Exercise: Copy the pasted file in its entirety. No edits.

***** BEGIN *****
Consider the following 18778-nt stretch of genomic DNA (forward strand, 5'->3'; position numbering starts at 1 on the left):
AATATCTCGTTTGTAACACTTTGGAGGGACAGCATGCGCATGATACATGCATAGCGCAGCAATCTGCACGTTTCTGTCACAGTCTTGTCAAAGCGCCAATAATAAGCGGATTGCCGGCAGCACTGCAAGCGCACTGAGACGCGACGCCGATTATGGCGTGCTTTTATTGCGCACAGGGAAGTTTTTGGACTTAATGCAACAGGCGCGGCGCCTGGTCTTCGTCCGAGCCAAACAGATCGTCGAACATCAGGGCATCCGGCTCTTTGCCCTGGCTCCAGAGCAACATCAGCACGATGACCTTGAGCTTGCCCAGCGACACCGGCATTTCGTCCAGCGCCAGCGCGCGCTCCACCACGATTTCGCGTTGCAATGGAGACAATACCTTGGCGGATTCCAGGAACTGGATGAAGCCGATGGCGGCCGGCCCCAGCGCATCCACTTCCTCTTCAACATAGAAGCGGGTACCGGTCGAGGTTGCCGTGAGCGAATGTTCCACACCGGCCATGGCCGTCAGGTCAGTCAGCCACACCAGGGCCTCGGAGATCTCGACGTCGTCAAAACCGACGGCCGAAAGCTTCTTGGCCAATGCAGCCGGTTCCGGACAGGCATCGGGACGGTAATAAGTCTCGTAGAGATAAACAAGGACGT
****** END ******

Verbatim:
Consider the following 18778-nt stretch of genomic DNA (forward strand, 5'->3'; position numbering starts at 1 on the left):
AATATCTCGTTTGTAACACTTTGGAGGGACAGCATGCGCATGATACATGCATAGCGCAGCAATCTGCACGTTTCTGTCACAGTCTTGTCAAAGCGCCAATAATAAGCGGATTGCCGGCAGCACTGCAAGCGCACTGAGACGCGACGCCGATTATGGCGTGCTTTTATTGCGCACAGGGAAGTTTTTGGACTTAATGCAACAGGCGCGGCGCCTGGTCTTCGTCCGAGCCAAACAGATCGTCGAACATCAGGGCATCCGGCTCTTTGCCCTGGCTCCAGAGCAACATCAGCACGATGACCTTGAGCTTGCCCAGCGACACCGGCATTTCGTCCAGCGCCAGCGCGCGCTCCACCACGATTTCGCGTTGCAATGGAGACAATACCTTGGCGGATTCCAGGAACTGGATGAAGCCGATGGCGGCCGGCCCCAGCGCATCCACTTCCTCTTCAACATAGAAGCGGGTACCGGTCGAGGTTGCCGTGAGCGAATGTTCCACACCGGCCATGGCCGTCAGGTCAGTCAGCCACACCAGGGCCTCGGAGATCTCGACGTCGTCAAAACCGACGGCCGAAAGCTTCTTGGCCAATGCAGCCGGTTCCGGACAGGCATCGGGACGGTAATAAGTCTCGTAGAGATAAACAAGGACGT